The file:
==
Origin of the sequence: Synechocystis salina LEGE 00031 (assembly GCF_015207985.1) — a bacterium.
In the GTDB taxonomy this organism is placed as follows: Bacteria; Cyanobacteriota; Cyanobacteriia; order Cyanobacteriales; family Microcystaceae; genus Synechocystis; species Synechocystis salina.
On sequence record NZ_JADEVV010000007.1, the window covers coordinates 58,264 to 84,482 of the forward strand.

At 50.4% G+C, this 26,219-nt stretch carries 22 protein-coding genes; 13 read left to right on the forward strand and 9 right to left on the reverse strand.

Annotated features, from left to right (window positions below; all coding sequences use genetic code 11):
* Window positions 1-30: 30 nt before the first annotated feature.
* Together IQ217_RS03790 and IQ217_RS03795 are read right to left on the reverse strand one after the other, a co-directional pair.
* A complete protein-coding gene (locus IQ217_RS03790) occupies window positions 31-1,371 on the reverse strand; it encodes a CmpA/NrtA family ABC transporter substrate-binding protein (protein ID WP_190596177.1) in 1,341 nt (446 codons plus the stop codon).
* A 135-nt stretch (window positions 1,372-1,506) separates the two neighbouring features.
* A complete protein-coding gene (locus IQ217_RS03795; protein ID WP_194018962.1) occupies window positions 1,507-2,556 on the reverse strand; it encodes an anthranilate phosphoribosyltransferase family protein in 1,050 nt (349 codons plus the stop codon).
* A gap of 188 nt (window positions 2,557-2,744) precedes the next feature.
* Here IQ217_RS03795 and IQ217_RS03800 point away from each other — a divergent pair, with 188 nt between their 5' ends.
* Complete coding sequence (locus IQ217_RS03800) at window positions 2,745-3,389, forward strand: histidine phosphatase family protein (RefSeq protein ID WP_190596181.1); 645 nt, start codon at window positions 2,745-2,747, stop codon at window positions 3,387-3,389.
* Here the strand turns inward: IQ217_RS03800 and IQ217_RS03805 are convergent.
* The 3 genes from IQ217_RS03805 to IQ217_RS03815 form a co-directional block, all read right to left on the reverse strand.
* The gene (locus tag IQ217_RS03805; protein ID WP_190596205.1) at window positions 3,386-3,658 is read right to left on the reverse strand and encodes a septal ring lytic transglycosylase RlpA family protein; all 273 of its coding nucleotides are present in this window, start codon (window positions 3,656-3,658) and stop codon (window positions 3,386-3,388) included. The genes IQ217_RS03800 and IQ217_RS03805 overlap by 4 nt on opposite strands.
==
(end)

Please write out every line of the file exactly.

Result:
Origin of the sequence: Synechocystis salina LEGE 00031 (assembly GCF_015207985.1) — a bacterium.
In the GTDB taxonomy this organism is placed as follows: Bacteria; Cyanobacteriota; Cyanobacteriia; order Cyanobacteriales; family Microcystaceae; genus Synechocystis; species Synechocystis salina.
On sequence record NZ_JADEVV010000007.1, the window covers coordinates 58,264 to 84,482 of the forward strand.

At 50.4% G+C, this 26,219-nt stretch carries 22 protein-coding genes; 13 read left to right on the forward strand and 9 right to left on the reverse strand.

Annotated features, from left to right (window positions below; all coding sequences use genetic code 11):
* Window positions 1-30: 30 nt before the first annotated feature.
* Together IQ217_RS03790 and IQ217_RS03795 are read right to left on the reverse strand one after the other, a co-directional pair.
* A complete protein-coding gene (locus IQ217_RS03790) occupies window positions 31-1,371 on the reverse strand; it encodes a CmpA/NrtA family ABC transporter substrate-binding protein (protein ID WP_190596177.1) in 1,341 nt (446 codons plus the stop codon).
* A 135-nt stretch (window positions 1,372-1,506) separates the two neighbouring features.
* A complete protein-coding gene (locus IQ217_RS03795; protein ID WP_194018962.1) occupies window positions 1,507-2,556 on the reverse strand; it encodes an anthranilate phosphoribosyltransferase family protein in 1,050 nt (349 codons plus the stop codon).
* A gap of 188 nt (window positions 2,557-2,744) precedes the next feature.
* Here IQ217_RS03795 and IQ217_RS03800 point away from each other — a divergent pair, with 188 nt between their 5' ends.
* Complete coding sequence (locus IQ217_RS03800) at window positions 2,745-3,389, forward strand: histidine phosphatase family protein (RefSeq protein ID WP_190596181.1); 645 nt, start codon at window positions 2,745-2,747, stop codon at window positions 3,387-3,389.
* Here the strand turns inward: IQ217_RS03800 and IQ217_RS03805 are convergent.
* The 3 genes from IQ217_RS03805 to IQ217_RS03815 form a co-directional block, all read right to left on the reverse strand.
* The gene (locus tag IQ217_RS03805; protein ID WP_190596205.1) at window positions 3,386-3,658 is read right to left on the reverse strand and encodes a septal ring lytic transglycosylase RlpA family protein; all 273 of its coding nucleotides are present in this window, start codon (window positions 3,656-3,658) and stop codon (window positions 3,386-3,388) included. The genes IQ217_RS03800 and IQ217_RS03805 overlap by 4 nt on opposite strands.